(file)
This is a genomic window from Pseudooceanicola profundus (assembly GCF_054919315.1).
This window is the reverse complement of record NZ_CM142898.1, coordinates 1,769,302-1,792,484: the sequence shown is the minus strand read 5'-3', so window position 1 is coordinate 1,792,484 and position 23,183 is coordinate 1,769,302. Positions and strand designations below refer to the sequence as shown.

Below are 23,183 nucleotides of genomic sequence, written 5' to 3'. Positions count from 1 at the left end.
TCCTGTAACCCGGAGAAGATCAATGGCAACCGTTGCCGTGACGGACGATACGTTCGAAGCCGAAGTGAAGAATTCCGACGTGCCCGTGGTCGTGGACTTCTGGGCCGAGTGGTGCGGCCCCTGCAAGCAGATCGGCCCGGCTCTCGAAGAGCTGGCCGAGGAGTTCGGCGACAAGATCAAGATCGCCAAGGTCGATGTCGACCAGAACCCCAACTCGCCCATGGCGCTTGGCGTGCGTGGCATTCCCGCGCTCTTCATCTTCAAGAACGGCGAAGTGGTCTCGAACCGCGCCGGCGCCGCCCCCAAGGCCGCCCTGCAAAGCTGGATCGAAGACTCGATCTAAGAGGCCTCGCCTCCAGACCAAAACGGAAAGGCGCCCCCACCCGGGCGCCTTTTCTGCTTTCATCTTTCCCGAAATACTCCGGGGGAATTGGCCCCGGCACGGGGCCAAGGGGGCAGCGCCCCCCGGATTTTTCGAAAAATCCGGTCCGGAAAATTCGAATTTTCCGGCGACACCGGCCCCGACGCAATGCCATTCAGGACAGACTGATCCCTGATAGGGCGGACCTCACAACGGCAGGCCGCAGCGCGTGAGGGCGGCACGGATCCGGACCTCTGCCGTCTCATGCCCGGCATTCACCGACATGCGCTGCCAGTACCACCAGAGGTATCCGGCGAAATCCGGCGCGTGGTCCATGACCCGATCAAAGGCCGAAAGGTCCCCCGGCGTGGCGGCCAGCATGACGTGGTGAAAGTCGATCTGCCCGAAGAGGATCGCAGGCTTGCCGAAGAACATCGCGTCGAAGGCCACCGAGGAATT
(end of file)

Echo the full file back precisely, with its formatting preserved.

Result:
This is a genomic window from Pseudooceanicola profundus (assembly GCF_054919315.1).
This window is the reverse complement of record NZ_CM142898.1, coordinates 1,769,302-1,792,484: the sequence shown is the minus strand read 5'-3', so window position 1 is coordinate 1,792,484 and position 23,183 is coordinate 1,769,302. Positions and strand designations below refer to the sequence as shown.

Below are 23,183 nucleotides of genomic sequence, written 5' to 3'. Positions count from 1 at the left end.
TCCTGTAACCCGGAGAAGATCAATGGCAACCGTTGCCGTGACGGACGATACGTTCGAAGCCGAAGTGAAGAATTCCGACGTGCCCGTGGTCGTGGACTTCTGGGCCGAGTGGTGCGGCCCCTGCAAGCAGATCGGCCCGGCTCTCGAAGAGCTGGCCGAGGAGTTCGGCGACAAGATCAAGATCGCCAAGGTCGATGTCGACCAGAACCCCAACTCGCCCATGGCGCTTGGCGTGCGTGGCATTCCCGCGCTCTTCATCTTCAAGAACGGCGAAGTGGTCTCGAACCGCGCCGGCGCCGCCCCCAAGGCCGCCCTGCAAAGCTGGATCGAAGACTCGATCTAAGAGGCCTCGCCTCCAGACCAAAACGGAAAGGCGCCCCCACCCGGGCGCCTTTTCTGCTTTCATCTTTCCCGAAATACTCCGGGGGAATTGGCCCCGGCACGGGGCCAAGGGGGCAGCGCCCCCCGGATTTTTCGAAAAATCCGGTCCGGAAAATTCGAATTTTCCGGCGACACCGGCCCCGACGCAATGCCATTCAGGACAGACTGATCCCTGATAGGGCGGACCTCACAACGGCAGGCCGCAGCGCGTGAGGGCGGCACGGATCCGGACCTCTGCCGTCTCATGCCCGGCATTCACCGACATGCGCTGCCAGTACCACCAGAGGTATCCGGCGAAATCCGGCGCGTGGTCCATGACCCGATCAAAGGCCGAAAGGTCCCCCGGCGTGGCGGCCAGCATGACGTGGTGAAAGTCGATCTGCCCGAAGAGGATCGCAGGCTTGCCGAAGAACATCGCGTCGAAGGCCACCGAGGAATT